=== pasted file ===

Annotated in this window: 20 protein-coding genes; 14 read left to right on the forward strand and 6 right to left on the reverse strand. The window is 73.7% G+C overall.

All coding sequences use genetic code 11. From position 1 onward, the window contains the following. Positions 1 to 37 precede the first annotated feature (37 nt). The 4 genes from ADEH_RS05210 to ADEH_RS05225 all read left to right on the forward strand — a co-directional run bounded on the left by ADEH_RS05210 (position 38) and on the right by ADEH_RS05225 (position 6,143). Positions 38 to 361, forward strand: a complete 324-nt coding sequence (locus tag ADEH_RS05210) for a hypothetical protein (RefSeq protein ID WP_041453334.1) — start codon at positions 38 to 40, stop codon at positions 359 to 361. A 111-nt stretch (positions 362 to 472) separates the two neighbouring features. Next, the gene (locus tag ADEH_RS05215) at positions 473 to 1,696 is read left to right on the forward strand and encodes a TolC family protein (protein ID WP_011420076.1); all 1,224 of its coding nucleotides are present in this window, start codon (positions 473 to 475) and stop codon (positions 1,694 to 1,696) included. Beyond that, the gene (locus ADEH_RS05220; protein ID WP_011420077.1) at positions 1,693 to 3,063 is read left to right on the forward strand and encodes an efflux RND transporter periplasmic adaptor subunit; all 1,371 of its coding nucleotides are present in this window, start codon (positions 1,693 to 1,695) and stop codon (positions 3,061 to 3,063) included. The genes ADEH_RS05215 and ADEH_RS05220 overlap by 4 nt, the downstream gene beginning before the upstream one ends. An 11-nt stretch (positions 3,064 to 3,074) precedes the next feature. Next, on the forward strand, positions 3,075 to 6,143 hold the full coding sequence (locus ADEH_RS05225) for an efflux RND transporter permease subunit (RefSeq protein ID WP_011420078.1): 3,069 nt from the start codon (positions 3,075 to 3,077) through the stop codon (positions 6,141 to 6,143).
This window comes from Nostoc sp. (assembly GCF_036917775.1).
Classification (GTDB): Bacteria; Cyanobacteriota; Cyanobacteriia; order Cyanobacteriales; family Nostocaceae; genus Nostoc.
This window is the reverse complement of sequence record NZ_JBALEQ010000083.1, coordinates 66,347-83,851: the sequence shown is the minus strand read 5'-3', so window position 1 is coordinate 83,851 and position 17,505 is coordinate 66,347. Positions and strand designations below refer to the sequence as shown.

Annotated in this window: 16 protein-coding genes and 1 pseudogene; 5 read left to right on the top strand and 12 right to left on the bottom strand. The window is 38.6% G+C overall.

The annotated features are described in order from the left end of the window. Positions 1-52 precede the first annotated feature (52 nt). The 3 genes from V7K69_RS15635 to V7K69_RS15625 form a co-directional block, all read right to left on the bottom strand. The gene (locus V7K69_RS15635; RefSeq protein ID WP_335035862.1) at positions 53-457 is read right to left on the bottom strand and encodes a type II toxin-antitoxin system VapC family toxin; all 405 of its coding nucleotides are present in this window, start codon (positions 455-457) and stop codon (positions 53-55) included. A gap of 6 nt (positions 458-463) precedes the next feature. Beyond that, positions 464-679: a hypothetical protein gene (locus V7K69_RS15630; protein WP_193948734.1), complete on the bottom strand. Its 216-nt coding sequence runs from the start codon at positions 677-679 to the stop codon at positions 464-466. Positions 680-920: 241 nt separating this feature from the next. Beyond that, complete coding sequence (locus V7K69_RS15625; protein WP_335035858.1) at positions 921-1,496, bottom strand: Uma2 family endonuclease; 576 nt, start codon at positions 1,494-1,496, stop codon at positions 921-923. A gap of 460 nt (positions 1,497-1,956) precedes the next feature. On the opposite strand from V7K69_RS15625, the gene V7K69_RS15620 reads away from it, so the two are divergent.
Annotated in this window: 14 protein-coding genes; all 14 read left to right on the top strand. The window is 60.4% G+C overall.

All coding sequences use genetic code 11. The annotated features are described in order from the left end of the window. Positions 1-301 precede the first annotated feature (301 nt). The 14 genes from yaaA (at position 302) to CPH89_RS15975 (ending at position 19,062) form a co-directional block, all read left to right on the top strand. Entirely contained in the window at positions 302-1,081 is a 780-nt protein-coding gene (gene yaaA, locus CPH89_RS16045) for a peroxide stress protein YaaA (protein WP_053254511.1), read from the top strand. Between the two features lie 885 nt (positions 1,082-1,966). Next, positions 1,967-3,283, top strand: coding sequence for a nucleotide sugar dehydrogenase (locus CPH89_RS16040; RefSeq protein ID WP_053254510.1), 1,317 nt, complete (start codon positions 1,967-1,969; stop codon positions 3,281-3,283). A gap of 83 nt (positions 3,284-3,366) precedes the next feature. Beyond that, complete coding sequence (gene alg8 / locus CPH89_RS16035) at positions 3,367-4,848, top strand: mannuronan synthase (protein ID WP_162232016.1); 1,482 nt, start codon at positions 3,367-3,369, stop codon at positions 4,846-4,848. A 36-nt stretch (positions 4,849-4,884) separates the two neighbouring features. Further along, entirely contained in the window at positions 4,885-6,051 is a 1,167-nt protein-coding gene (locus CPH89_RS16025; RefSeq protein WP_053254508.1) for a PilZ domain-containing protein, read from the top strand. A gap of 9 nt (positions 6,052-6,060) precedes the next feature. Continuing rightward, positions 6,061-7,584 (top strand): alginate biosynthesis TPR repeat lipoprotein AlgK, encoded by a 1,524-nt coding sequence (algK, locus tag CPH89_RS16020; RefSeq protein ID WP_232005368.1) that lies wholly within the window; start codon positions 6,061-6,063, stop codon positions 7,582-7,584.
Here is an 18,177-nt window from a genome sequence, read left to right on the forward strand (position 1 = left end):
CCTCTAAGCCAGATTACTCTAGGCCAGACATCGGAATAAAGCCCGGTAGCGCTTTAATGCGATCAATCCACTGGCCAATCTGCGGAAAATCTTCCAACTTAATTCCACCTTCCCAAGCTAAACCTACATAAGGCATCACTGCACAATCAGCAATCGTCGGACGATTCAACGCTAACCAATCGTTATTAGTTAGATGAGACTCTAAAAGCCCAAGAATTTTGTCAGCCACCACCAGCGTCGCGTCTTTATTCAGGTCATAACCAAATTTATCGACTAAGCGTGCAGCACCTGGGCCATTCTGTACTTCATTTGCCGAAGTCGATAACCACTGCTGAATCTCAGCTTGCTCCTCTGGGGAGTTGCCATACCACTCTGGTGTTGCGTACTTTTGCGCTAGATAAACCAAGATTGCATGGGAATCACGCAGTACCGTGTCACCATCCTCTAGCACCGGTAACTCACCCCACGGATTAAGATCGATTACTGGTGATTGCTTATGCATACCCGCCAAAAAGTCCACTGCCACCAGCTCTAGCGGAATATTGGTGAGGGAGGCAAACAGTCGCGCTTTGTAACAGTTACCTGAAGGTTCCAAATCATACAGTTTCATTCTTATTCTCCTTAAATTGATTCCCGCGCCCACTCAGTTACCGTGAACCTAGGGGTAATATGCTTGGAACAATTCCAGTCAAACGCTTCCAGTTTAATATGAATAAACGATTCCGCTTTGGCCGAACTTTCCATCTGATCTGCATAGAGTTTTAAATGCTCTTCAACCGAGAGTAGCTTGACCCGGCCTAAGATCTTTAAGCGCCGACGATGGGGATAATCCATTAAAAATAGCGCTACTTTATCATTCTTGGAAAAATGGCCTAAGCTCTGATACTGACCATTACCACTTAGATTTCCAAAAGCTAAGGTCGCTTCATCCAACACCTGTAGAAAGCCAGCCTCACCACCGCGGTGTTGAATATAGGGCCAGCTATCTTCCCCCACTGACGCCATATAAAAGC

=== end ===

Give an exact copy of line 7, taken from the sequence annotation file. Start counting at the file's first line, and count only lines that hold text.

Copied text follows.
The annotated features are described in order from the left end of the window. Positions 1-52 precede the first annotated feature (52 nt). The 3 genes from V7K69_RS15635 to V7K69_RS15625 form a co-directional block, all read right to left on the bottom strand. The gene (locus V7K69_RS15635; RefSeq protein ID WP_335035862.1) at positions 53-457 is read right to left on the bottom strand and encodes a type II toxin-antitoxin system VapC family toxin; all 405 of its coding nucleotides are present in this window, start codon (positions 455-457) and stop codon (positions 53-55) included. A gap of 6 nt (positions 458-463) precedes the next feature. Beyond that, positions 464-679: a hypothetical protein gene (locus V7K69_RS15630; protein WP_193948734.1), complete on the bottom strand. Its 216-nt coding sequence runs from the start codon at positions 677-679 to the stop codon at positions 464-466. Positions 680-920: 241 nt separating this feature from the next. Beyond that, complete coding sequence (locus V7K69_RS15625; protein WP_335035858.1) at positions 921-1,496, bottom strand: Uma2 family endonuclease; 576 nt, start codon at positions 1,494-1,496, stop codon at positions 921-923. A gap of 460 nt (positions 1,497-1,956) precedes the next feature. On the opposite strand from V7K69_RS15625, the gene V7K69_RS15620 reads away from it, so the two are divergent.